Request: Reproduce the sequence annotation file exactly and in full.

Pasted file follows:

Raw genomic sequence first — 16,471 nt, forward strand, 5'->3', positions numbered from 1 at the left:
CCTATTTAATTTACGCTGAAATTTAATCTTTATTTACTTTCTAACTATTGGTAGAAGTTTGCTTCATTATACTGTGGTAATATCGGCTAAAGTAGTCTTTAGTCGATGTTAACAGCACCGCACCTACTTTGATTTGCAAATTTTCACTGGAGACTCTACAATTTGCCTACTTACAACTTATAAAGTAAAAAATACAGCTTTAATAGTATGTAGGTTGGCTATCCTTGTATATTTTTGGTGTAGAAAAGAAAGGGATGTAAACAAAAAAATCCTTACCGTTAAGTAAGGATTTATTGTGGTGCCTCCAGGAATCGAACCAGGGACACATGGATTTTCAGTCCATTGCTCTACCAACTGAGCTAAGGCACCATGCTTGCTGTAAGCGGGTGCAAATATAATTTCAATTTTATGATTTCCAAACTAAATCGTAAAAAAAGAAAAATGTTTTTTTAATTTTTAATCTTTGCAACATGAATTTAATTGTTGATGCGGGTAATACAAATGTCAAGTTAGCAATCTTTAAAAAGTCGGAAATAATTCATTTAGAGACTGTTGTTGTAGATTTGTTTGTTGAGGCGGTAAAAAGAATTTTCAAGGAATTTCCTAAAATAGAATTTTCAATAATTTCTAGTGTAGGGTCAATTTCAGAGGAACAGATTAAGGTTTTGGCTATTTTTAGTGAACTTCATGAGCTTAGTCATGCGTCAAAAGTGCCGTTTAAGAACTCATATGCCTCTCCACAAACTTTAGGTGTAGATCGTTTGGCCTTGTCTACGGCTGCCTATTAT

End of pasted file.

Raw genomic sequence first — 16,471 nt, forward strand, 5'->3', positions numbered from 1 at the left:
CCTATTTAATTTACGCTGAAATTTAATCTTTATTTACTTTCTAACTATTGGTAGAAGTTTGCTTCATTATACTGTGGTAATATCGGCTAAAGTAGTCTTTAGTCGATGTTAACAGCACCGCACCTACTTTGATTTGCAAATTTTCACTGGAGACTCTACAATTTGCCTACTTACAACTTATAAAGTAAAAAATACAGCTTTAATAGTATGTAGGTTGGCTATCCTTGTATATTTTTGGTGTAGAAAAGAAAGGGATGTAAACAAAAAAATCCTTACCGTTAAGTAAGGATTTATTGTGGTGCCTCCAGGAATCGAACCAGGGACACATGGATTTTCAGTCCATTGCTCTACCAACTGAGCTAAGGCACCATGCTTGCTGTAAGCGGGTGCAAATATAATTTCAATTTTATGATTTCCAAACTAAATCGTAAAAAAAGAAAAATGTTTTTTTAATTTTTAATCTTTGCAACATGAATTTAATTGTTGATGCGGGTAATACAAATGTCAAGTTAGCAATCTTTAAAAAGTCGGAAATAATTCATTTAGAGACTGTTGTTGTAGATTTGTTTGTTGAGGCGGTAAAAAGAATTTTCAAGGAATTTCCTAAAATAGAATTTTCAATAATTTCTAGTGTAGGGTCAATTTCAGAGGAACAGATTAAGGTTTTGGCTATTTTTAGTGAACTTCATGAGCTTAGTCATGCGTCAAAAGTGCCGTTTAAGAACTCATATGCCTCTCCACAAACTTTAGGTGTAGATCGTTTGGCCTTGTCTACGGCTGCCTATTAT